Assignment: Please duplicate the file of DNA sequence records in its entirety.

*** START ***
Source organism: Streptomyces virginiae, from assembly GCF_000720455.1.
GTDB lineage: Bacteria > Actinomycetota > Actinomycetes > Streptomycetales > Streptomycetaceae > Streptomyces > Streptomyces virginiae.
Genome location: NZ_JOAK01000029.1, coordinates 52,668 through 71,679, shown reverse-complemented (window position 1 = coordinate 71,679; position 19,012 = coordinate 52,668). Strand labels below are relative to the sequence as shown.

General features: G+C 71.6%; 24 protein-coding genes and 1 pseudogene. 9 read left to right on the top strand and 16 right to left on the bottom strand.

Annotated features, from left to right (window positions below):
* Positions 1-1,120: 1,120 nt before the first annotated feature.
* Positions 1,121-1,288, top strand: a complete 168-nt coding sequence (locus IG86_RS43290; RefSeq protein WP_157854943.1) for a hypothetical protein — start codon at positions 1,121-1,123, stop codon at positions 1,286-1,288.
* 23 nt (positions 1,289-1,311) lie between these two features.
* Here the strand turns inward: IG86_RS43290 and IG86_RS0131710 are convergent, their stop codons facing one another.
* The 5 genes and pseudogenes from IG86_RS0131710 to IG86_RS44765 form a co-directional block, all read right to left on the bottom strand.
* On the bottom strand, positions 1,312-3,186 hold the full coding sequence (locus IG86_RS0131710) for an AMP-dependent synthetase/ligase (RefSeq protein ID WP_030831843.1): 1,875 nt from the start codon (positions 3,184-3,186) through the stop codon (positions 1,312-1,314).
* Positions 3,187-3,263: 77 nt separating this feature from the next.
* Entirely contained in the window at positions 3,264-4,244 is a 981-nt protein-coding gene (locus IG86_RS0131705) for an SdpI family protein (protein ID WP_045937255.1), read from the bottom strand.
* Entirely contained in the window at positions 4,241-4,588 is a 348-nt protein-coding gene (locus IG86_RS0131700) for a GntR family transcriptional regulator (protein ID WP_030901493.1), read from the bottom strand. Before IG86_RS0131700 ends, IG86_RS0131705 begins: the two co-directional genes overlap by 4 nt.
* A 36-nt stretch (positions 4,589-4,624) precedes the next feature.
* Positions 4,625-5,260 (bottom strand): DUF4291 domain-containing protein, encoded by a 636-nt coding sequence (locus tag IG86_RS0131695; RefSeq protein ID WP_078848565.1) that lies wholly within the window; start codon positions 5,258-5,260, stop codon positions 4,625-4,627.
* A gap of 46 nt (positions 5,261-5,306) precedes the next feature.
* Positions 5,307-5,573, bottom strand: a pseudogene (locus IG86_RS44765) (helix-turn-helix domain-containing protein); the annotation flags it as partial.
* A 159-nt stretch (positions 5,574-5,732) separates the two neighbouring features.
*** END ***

Source organism: Streptomyces virginiae, from assembly GCF_000720455.1.
GTDB lineage: Bacteria > Actinomycetota > Actinomycetes > Streptomycetales > Streptomycetaceae > Streptomyces > Streptomyces virginiae.
Genome location: NZ_JOAK01000029.1, coordinates 52,668 through 71,679, shown reverse-complemented (window position 1 = coordinate 71,679; position 19,012 = coordinate 52,668). Strand labels below are relative to the sequence as shown.

General features: G+C 71.6%; 24 protein-coding genes and 1 pseudogene. 9 read left to right on the top strand and 16 right to left on the bottom strand.

Annotated features, from left to right (window positions below):
* Positions 1-1,120: 1,120 nt before the first annotated feature.
* Positions 1,121-1,288, top strand: a complete 168-nt coding sequence (locus IG86_RS43290; RefSeq protein WP_157854943.1) for a hypothetical protein — start codon at positions 1,121-1,123, stop codon at positions 1,286-1,288.
* 23 nt (positions 1,289-1,311) lie between these two features.
* Here the strand turns inward: IG86_RS43290 and IG86_RS0131710 are convergent, their stop codons facing one another.
* The 5 genes and pseudogenes from IG86_RS0131710 to IG86_RS44765 form a co-directional block, all read right to left on the bottom strand.
* On the bottom strand, positions 1,312-3,186 hold the full coding sequence (locus IG86_RS0131710) for an AMP-dependent synthetase/ligase (RefSeq protein ID WP_030831843.1): 1,875 nt from the start codon (positions 3,184-3,186) through the stop codon (positions 1,312-1,314).
* Positions 3,187-3,263: 77 nt separating this feature from the next.
* Entirely contained in the window at positions 3,264-4,244 is a 981-nt protein-coding gene (locus IG86_RS0131705) for an SdpI family protein (protein ID WP_045937255.1), read from the bottom strand.
* Entirely contained in the window at positions 4,241-4,588 is a 348-nt protein-coding gene (locus IG86_RS0131700) for a GntR family transcriptional regulator (protein ID WP_030901493.1), read from the bottom strand. Before IG86_RS0131700 ends, IG86_RS0131705 begins: the two co-directional genes overlap by 4 nt.
* A 36-nt stretch (positions 4,589-4,624) precedes the next feature.
* Positions 4,625-5,260 (bottom strand): DUF4291 domain-containing protein, encoded by a 636-nt coding sequence (locus tag IG86_RS0131695; RefSeq protein ID WP_078848565.1) that lies wholly within the window; start codon positions 5,258-5,260, stop codon positions 4,625-4,627.
* A gap of 46 nt (positions 5,261-5,306) precedes the next feature.
* Positions 5,307-5,573, bottom strand: a pseudogene (locus IG86_RS44765) (helix-turn-helix domain-containing protein); the annotation flags it as partial.
* A 159-nt stretch (positions 5,574-5,732) separates the two neighbouring features.